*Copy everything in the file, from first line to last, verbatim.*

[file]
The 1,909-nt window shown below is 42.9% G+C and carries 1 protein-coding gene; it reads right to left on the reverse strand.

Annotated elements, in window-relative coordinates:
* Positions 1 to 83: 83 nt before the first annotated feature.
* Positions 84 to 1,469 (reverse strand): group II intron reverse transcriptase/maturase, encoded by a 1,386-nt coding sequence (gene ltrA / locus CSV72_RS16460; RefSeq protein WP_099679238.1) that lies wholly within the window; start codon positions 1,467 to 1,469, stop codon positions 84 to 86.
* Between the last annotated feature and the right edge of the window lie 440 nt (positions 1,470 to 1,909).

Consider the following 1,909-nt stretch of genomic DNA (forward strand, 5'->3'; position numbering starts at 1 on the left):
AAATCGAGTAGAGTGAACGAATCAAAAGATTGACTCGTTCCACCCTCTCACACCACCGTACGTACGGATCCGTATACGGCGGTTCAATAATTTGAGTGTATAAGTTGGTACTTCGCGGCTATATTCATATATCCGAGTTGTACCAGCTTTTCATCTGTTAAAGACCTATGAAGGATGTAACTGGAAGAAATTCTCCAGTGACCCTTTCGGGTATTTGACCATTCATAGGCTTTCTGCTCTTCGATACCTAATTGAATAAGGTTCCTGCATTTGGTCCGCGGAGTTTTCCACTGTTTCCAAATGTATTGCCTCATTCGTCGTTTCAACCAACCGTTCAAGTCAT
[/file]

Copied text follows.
The 1,909-nt window shown below is 42.9% G+C and carries 1 protein-coding gene; it reads right to left on the reverse strand.

Annotated elements, in window-relative coordinates:
* Positions 1 to 83: 83 nt before the first annotated feature.
* Positions 84 to 1,469 (reverse strand): group II intron reverse transcriptase/maturase, encoded by a 1,386-nt coding sequence (gene ltrA / locus CSV72_RS16460; RefSeq protein WP_099679238.1) that lies wholly within the window; start codon positions 1,467 to 1,469, stop codon positions 84 to 86.
* Between the last annotated feature and the right edge of the window lie 440 nt (positions 1,470 to 1,909).

Consider the following 1,909-nt stretch of genomic DNA (forward strand, 5'->3'; position numbering starts at 1 on the left):
AAATCGAGTAGAGTGAACGAATCAAAAGATTGACTCGTTCCACCCTCTCACACCACCGTACGTACGGATCCGTATACGGCGGTTCAATAATTTGAGTGTATAAGTTGGTACTTCGCGGCTATATTCATATATCCGAGTTGTACCAGCTTTTCATCTGTTAAAGACCTATGAAGGATGTAACTGGAAGAAATTCTCCAGTGACCCTTTCGGGTATTTGACCATTCATAGGCTTTCTGCTCTTCGATACCTAATTGAATAAGGTTCCTGCATTTGGTCCGCGGAGTTTTCCACTGTTTCCAAATGTATTGCCTCATTCGTCGTTTCAACCAACCGTTCAAGTCAT